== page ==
Nothing Ear review: Flagship buds with big sound and strong features

More features for the same price as their predecessor

Nothing Ear 2024 in black
(Image: © Future)

Tom's Guide Verdict

An impressive update with strong personalization features at a great price, but ANC performance isn't as strong as I hoped for.


  • +

    Impressive sound balance

  • +

    Effective personalized sound

  • +

    High-quality audio codec support


  • -

    Pinch control awkward for those with larger hands

  • -

    ANC performance behind rivals

  • -

    Noise canceling impacts sound balance

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Nothing Ear: Specifications

Price: $149 / £129 / AU$249
Colors: White/transparent; black transparent  
Battery life (rated): 5.2 hours (ANC on), 24 hours ANC on with charging case), 8.5 hours (ANC off), 40.5 hours (ANC off with charging case)
Connectivity: Bluetooth 5.3 with SBC, AAC, LDAC, LHDC codec support
Durability: IP54 buds; IP55 charging case
Weight: 0.2 ounces (per bud), 2 ounces (charging case)

Nothing's Ear (2) noise-canceling earbuds are barely 12 months old, but the young British company is already on to its third generation of flagship ANC buds. As the follow-up to the Nothing Ear (2) and Ear (1), these next-gen buds join the recent Nothing Phone 2 and Nothing Phone 2a smartphone launches and are simply called Nothing Ear. 

I confess, I found the non-sequential model naming a little confusing, especially when you consider that the company has also launched a pair of $99 Nothing Ear (a) noise-canceling earbuds simultaneously. Nevertheless, the Nothing Ear buds offer several tech advances to boost performance over their predecessors and achieve what the company describes as its best-ever audio experience. 

Despite the significant tech boost with sound refinements and improved personalization, the Nothing Ear maintains the same MSRP as the Ear (2). 

I've been testing Nothing's new flagship earbuds for a week and this is my full review. Read on to find out how the new Nothing flagship buds stack up.

Nothing Ear 2024 in charging case on stones

(Image credit: Future)

Nothing Ear review: Cheat sheet

  • Custom 11mm dynamic driver with a ceramic diaphragm and improved airflow
  • LHDC 5.0 and LDAC codec for high-quality streaming over Bluetooth
  • Adaptive ANC, which automatically applies one of 3 noise cancelation levels
  • Improved noise cancelation that's 1.8 times stronger than Ear (2)
  • 25% longer battery life than Ear (2)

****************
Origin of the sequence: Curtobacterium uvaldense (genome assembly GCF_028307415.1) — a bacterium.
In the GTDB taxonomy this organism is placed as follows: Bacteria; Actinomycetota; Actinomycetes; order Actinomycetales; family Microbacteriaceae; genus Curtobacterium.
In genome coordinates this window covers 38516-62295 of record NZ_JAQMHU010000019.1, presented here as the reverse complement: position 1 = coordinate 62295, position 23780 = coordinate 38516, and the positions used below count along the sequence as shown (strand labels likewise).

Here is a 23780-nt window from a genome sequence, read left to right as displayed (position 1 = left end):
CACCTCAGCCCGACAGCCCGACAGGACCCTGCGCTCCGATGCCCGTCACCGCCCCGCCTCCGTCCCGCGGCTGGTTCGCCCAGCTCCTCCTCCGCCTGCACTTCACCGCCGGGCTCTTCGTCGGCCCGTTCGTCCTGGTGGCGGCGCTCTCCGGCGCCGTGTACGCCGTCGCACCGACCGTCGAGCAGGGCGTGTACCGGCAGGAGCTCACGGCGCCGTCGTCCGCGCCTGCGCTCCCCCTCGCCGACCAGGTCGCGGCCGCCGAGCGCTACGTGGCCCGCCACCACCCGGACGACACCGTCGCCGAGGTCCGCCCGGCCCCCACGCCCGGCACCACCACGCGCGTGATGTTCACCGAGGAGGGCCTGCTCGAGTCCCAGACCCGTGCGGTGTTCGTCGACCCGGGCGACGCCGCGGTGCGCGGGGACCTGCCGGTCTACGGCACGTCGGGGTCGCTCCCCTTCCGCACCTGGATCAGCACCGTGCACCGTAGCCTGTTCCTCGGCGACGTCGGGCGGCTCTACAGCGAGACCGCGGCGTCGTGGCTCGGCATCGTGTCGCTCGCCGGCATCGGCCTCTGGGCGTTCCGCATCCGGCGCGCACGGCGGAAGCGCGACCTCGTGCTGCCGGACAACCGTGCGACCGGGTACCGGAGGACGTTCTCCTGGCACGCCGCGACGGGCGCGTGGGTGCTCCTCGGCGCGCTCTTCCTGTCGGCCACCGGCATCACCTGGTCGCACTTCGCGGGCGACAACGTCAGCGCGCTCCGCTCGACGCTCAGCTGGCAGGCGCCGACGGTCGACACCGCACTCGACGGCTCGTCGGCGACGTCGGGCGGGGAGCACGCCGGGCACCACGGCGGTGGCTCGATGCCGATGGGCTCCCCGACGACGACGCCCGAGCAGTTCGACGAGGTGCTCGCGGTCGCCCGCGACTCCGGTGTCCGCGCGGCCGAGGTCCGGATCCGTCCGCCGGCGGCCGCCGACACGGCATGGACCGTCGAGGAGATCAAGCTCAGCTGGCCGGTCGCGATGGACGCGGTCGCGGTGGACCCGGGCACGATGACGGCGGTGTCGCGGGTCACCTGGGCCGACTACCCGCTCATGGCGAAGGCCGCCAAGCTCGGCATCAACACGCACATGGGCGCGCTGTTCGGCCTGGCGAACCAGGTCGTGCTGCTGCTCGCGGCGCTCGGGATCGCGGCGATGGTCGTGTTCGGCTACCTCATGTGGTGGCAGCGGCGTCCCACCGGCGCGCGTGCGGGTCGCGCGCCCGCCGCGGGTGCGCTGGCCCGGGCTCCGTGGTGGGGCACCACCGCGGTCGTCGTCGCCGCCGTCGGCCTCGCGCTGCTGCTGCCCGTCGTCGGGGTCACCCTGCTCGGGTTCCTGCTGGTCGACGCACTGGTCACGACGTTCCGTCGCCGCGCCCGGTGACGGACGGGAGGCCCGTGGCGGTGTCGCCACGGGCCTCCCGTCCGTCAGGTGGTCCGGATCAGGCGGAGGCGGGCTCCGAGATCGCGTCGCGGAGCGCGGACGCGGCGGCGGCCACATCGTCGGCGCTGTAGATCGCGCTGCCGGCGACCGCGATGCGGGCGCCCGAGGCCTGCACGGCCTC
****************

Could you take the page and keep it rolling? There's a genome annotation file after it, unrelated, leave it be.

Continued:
• Same price as the Nothing Ear (2)

Nothing Ear review: Specs compared

Swipe to scroll horizontally
Header Cell - Column 0 Nothing EarNothing Ear (2)
Battery life5.2 hours (ANC), 8.5 hours (without ANC); Total with case: 40.5 hours4 hours (ANC), 6.3 hours (without ANC); Total with case: 36 hours
Active noise cancelationUp to 45dBUp to 40dB
Driver size11mm custom driver11.6mm custom driver
ConnectivityBluetooth 5.3 with SBC, AAC, LDAC, LHDC codec supportBluetooth 5.3 with SBC, AAC, LHDC codec support
ControlPinch controlPress control
DurabilityIP54 (earbuds), IP55 (charging case)IP54 (earbuds)
Wireless chargingYes (up to 2.5W)Yes (up to 2.5W)

Nothing Ear review: Price and availability

  • On sale priced at $149 / £129 / AU$249
  • Available in black and white color options

The Nothing Ear are on sale now priced at $149 / £129 / €149 / AU$249 via the company's store. The price is the same as the company's Ear 2 that launched in 2023, which is $100 cheaper than Apple's AirPods Pro 2 USB-C flagship. Interestingly though, the new Nothing flagship is $50 more expensive than the recently introduced OnePlus Buds 3 flagship earbuds ($99).    

The Nothing Ear are available in black or white color options. Both colorways have transparent drop stems. 

Nothing Ear review: Design

Nothing Ear 2024 buds head in reviewer's finger tips

(Image credit: Future)
  • Attractive see-through styling avail in black and white
  • Comfortable to wear but fiddly to fit for some

Nothing's see-through drop stem design is its signature look. I genuinely like the style and the transparent design, and the new Ear wireless buds look identical to the model they replace. 

As with the Ear (2), there’s plenty of attention to detail on the new version from the tiny printed lettering on each stem to the clearly visible touch sensors and three microphones in each earpiece.

The earbuds maintain their IP54 rating for the buds, making them protected from dust and resistant to sweat and moisture to the same level as the AirPods Pro 2 USB-C. The charging case dimensions have been modified slightly, and the black version I have for this review has a sophisticated gray tint to the perspex lid. The case is still rated to IP55 for dust and water resistance, and has a pairing button on the side along with a USB-C charging port. There's also a small LED to indicate the earbud's status.

I've tested several new wireless earbuds recently that rank in our best wireless earbuds buying guide, but the Nothing Ear are some of the lightest I've worn. I barely noticed them in my ears. The pre-fitted mid-size eartips worked well for my ears, and the Ear Tip Fit Test confirmed that they were indeed the correct size and made a good seal in my ear canal. 

Nothing Ear review: Controls

Nothing Ear 2024 app controls

(Image credit: Nothing)
  • Reliable pinch controls with useful feedback
  • Assignable controls
  • Short drop stem may make pinch controls fiddly for some

I love the pinch controls, and fell they're possibly even more responsive than the Ear (2) when it comes to registering gestures. A single pinch input gives play/pause, answer/hang up calls, while a double pinch enables skip forward or decline incoming calls, and a triple pinch for skip back. Pinch and hold on either the left or right earbud will switch between Active Noise Cancelation on or off, and Transparency Mode, while volume adjustment, and manual voice assistant activation on your playback device can be assigned to either earbud via a double pinch and hold gesture.